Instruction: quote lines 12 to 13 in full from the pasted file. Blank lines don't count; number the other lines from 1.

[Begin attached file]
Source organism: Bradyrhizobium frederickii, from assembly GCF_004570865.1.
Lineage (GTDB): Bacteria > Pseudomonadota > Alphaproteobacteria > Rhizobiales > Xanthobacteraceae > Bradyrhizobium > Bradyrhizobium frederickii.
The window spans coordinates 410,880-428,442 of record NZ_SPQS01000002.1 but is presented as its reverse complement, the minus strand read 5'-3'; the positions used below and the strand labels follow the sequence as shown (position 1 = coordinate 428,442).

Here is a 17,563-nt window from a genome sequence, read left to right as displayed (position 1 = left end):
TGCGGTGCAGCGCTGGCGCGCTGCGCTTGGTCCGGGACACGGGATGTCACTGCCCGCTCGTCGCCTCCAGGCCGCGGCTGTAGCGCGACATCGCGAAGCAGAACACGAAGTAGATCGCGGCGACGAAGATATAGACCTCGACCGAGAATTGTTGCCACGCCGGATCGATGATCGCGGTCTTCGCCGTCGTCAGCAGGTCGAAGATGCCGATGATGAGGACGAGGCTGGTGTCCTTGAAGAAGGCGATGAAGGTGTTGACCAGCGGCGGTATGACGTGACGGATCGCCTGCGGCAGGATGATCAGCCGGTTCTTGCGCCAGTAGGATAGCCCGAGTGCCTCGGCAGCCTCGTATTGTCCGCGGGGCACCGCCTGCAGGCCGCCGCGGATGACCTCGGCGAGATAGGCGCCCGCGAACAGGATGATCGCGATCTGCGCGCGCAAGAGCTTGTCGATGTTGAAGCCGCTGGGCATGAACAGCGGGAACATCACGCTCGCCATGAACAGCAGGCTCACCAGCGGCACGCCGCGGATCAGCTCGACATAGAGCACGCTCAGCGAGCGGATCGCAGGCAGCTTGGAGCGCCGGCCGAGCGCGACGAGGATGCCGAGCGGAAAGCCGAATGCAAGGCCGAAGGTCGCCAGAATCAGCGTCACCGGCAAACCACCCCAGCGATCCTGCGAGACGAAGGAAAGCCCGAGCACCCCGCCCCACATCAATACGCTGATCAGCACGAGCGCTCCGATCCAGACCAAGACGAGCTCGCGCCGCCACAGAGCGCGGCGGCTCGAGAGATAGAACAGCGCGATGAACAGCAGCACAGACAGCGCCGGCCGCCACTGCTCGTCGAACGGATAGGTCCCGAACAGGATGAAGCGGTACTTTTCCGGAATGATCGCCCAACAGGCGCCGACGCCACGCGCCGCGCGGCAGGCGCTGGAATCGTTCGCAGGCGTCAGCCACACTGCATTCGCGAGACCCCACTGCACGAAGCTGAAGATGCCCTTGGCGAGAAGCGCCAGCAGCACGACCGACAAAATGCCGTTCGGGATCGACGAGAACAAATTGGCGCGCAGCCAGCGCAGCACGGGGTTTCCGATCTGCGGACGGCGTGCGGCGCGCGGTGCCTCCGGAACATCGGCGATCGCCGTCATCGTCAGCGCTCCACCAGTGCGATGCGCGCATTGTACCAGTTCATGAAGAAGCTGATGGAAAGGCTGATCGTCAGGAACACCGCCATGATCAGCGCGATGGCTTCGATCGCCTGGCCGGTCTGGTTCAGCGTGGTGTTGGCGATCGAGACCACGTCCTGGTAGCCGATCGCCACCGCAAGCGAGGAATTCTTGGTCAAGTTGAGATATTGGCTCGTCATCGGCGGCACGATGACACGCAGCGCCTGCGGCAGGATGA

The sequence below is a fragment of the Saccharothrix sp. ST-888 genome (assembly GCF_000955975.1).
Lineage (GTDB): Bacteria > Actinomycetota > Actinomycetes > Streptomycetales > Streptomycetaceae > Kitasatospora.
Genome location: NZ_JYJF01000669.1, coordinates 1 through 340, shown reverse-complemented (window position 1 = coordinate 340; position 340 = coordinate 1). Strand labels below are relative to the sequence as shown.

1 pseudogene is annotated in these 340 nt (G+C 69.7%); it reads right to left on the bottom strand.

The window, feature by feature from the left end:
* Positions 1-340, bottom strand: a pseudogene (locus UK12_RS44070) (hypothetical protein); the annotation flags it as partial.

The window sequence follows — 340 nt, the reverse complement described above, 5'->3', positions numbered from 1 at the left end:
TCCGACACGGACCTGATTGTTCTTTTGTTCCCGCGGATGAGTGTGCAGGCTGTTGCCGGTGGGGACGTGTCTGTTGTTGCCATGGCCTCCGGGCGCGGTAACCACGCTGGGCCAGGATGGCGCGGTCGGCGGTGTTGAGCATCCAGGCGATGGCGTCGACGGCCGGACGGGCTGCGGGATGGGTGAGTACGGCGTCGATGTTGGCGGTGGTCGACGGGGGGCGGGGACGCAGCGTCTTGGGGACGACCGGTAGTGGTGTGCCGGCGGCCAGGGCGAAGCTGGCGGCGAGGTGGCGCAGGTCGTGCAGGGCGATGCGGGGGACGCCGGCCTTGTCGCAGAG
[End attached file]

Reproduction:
The window sequence follows — 340 nt, the reverse complement described above, 5'->3', positions numbered from 1 at the left end:
TCCGACACGGACCTGATTGTTCTTTTGTTCCCGCGGATGAGTGTGCAGGCTGTTGCCGGTGGGGACGTGTCTGTTGTTGCCATGGCCTCCGGGCGCGGTAACCACGCTGGGCCAGGATGGCGCGGTCGGCGGTGTTGAGCATCCAGGCGATGGCGTCGACGGCCGGACGGGCTGCGGGATGGGTGAGTACGGCGTCGATGTTGGCGGTGGTCGACGGGGGGCGGGGACGCAGCGTCTTGGGGACGACCGGTAGTGGTGTGCCGGCGGCCAGGGCGAAGCTGGCGGCGAGGTGGCGCAGGTCGTGCAGGGCGATGCGGGGGACGCCGGCCTTGTCGCAGAG